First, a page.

This is a story of true romance; a match made in silicon heaven; a story of an unlikely match up between two very different single board computers (SBCs): a Raspberry Pi 2 model B, and an Arduino Pro Mini. It’s a story that could be told about any Raspberry Pi model paired with any Arduino model.

Arduino SBCs are really great at interfacing with the real, analog, world. They can consume analog data sources, sampling them with 10 bits (or more) of resolution, at frequencies of perhaps 60 samples per second (or even greater). They can also produce (low amperage) simulated analog output signals using the Pulse Width Modulation (PWM) technique. This page has some info about analog versus digital signals, PWM, and related topics. Unfortunately though, the computing capability of Arduinos is minimal. They typically have very small RAM memory (a few KB), and the maximum size of the programs stored in their flash memories is very small (a few tens of KB). Many of the Arduinos are not even capable of communicating over common interfaces like USB.

Raspberry Pi SBCs are very powerful Linux hosts for their size, the latest ones have 1.4GHz quad-core 64bit CPUs, powerful GPUs, and 1GB of RAM. They also have one or more USB ports, HDMI and stereo audio output ports, video camera inputs, and dozens of (digital) GPIO pins. Unfortunately they are unable to consume a simple analog input signal, and their ability to produce analog output is very constrained (usually with just one hardware PWM GPIO pin).

When a Romeo Arduino meets a Juliet Pi, their matchup enables the world of analog I/O to join the world of modern software. Of course, Arduinos can hook up other Arduinos too. And a Raspberry Pi can be mated to any other Raspberry Pi too. Even combinations of more than two are possible. But I digress. This page is about one Arduino mating with one Raspberry Pi. Let’s take a look at how we can make this beautiful matchup happen.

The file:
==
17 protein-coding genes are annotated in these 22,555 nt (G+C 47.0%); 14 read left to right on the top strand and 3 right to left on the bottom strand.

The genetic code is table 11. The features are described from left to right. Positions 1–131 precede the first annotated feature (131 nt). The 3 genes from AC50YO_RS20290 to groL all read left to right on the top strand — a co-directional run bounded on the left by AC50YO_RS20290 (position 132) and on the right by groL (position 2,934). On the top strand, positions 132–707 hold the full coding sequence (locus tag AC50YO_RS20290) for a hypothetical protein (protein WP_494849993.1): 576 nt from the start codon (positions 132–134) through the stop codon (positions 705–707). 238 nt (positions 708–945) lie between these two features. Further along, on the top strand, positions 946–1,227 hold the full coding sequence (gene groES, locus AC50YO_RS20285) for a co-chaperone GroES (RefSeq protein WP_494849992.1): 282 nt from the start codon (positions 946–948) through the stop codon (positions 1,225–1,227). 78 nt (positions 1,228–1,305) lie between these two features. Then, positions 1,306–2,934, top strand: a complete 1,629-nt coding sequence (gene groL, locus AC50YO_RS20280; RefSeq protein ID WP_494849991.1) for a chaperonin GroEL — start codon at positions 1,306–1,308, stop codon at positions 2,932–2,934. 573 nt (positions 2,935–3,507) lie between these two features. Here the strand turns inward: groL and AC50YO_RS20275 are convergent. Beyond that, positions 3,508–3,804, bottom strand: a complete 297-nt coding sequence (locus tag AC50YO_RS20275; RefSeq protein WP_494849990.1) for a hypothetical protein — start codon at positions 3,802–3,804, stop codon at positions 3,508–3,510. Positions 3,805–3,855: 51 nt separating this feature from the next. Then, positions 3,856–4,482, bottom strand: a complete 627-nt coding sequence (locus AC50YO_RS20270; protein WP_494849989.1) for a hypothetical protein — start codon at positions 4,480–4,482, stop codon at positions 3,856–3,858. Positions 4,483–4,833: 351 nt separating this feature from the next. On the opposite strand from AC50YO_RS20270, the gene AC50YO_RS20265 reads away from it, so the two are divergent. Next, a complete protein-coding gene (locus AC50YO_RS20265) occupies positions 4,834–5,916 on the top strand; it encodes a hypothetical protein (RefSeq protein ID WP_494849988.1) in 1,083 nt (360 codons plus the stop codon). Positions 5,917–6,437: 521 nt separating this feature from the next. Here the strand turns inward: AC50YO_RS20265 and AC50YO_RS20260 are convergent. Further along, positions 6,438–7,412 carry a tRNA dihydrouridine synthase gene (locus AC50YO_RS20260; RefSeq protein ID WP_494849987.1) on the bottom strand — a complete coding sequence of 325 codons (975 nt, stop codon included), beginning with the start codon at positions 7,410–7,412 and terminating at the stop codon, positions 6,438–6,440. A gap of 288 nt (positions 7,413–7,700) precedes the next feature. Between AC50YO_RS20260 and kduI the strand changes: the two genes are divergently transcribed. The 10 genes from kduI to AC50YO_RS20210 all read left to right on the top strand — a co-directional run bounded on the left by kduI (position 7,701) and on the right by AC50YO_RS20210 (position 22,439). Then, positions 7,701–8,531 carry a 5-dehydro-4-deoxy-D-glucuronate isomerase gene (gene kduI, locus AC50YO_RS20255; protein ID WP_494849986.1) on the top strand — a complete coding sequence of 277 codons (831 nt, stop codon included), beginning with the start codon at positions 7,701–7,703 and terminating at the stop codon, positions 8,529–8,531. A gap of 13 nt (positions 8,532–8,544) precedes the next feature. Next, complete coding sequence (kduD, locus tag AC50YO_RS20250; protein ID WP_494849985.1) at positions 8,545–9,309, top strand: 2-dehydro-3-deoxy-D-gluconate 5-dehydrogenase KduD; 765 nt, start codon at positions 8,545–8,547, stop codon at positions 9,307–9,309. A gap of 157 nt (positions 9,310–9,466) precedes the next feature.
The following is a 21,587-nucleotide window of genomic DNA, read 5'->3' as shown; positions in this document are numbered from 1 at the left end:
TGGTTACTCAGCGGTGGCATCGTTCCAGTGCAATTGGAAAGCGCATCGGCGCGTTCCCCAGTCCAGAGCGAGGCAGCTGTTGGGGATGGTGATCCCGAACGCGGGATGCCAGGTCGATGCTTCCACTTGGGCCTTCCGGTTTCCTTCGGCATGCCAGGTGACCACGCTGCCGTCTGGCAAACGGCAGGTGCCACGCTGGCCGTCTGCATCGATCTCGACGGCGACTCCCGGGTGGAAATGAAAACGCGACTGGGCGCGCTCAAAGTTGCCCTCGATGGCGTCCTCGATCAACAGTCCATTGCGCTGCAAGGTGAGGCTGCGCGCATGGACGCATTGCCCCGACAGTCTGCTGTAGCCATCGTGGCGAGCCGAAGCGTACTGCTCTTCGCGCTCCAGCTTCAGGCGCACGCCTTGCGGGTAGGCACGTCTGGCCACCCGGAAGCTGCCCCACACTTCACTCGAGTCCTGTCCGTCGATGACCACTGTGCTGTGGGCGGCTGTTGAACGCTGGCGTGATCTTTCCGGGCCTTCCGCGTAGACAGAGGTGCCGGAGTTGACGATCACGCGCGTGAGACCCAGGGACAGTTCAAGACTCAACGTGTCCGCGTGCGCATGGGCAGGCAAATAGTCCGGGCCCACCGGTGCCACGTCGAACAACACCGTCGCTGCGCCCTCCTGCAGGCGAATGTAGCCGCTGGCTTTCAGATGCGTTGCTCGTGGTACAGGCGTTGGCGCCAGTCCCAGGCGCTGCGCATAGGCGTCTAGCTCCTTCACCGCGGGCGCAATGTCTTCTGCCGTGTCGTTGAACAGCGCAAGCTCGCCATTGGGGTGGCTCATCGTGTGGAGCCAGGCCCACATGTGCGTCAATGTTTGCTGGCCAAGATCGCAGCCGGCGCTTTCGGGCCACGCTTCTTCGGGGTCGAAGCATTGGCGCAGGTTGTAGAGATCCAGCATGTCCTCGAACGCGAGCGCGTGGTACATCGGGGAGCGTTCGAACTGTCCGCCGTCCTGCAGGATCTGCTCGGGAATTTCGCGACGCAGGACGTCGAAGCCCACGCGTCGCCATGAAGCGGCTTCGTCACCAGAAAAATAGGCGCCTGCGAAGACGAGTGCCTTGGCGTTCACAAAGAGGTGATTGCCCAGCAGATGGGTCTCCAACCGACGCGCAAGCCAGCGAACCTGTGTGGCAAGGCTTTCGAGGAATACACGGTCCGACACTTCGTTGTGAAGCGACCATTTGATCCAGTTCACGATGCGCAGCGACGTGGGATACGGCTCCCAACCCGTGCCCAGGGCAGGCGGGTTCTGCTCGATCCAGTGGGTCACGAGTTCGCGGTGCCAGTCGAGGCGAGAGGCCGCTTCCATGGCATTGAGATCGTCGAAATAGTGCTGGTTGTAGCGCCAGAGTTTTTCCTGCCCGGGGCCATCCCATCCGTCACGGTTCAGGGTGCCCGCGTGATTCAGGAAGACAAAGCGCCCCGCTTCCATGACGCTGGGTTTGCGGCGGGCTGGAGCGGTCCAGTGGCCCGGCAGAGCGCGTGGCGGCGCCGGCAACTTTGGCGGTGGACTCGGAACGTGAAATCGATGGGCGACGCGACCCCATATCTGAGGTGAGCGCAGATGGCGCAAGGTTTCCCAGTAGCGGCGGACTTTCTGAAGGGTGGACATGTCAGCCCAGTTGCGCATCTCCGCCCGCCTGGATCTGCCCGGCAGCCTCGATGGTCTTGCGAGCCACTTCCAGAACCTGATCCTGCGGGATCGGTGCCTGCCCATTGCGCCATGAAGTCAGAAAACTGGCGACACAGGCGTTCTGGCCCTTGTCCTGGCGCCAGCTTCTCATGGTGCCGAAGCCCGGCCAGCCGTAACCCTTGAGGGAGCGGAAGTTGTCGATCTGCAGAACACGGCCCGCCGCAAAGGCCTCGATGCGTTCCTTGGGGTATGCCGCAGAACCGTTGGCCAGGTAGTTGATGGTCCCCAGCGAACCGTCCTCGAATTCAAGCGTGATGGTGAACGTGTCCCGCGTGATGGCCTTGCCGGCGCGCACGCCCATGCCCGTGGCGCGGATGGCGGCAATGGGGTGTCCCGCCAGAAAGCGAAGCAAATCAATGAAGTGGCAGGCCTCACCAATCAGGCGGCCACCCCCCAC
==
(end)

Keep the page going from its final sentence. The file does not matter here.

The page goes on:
Parts List:
Raspberry Pi 3 (or Pi 2), model B (or A+ or B+)
2.5A or greater USB (5V) power supply and cord
microSD flash card (I like to use 32GB size, but probably 8GB or larger could work)
Arduino Pro Mini (5V)
USB-Serial Adapter (5V)
10K ohm potentiometer (as an example analog input source)
LED with 200 ohm resistor in series (as an example analog output)
Prototyping breadboard (optional)
A few short wires suitable for breadboard use

PLEASE NOTE: You need to purchase an appropriate USB-Serial adapter for the particular Arduino you buy. Above I listed 5V models, but you could instead purchase the 3.3V models. The Arduino logic level voltage and the USB-serial adapter logic level voltage (which also supplies power to the Arduino) must match. E.g., a 3.3V USB-Serial adapter will not work correctly with a 5V Arduino Pro Mini. Some USB-Serial adapters (like the one in the Amazon link above) are able to work with either 3.3V or 5V devices. If you purchase one of those, make sure the toggle switch is set to the appropriate one of those voltages before you connect power to these devices or you may damage the components.

You may also need to solder the pins onto the Arduino (the ones I buy always come with the pins unattached, so they require soldering). If so, you will at least need some small diameter (e.g., 0.3mm) flux or rosin core (not acid core) solder, and a soldering pen of at least 25W (I personally prefer to use a 60W solder pen, because too hot is easier to deal with than too cold). There are many online tutorials (like this one) that can teach you how to solder if you have never done it before. Be careful. There be monsters here.


Let’s start with the Arduino/analog side of the circuitry.

Connect the example analog input and output devices to the Arduino as shown in the Fritzing output below:

Next, connect the USB-Serial adapter to the Arduino, as follows:
connect GND on the adapter to the pin labelled BLK on the Arduino
connect DTR on the adapter to the pin labelled GRN on the Arduino
connect RXD on the adapter to TX0 on the Arduino
connect TXD on the adapter to RX1 on the Arduino
connect 5V (or 3.3V) on the adapter to VCC on the Arduino

Once that is done, you can connect the USB connector to your Raspberry Pi, and the hardware (wiring) will be all done. The photo at the top of this article shows the completed hardware. Now let’s move on to look at the two software of this project (i.e., both the Arduino and the Raspberry Pi require software for this).

Arduino Software:

The code discussed in this section is available in the Examples/AnalogIO directory of the DarlingEvil git repo.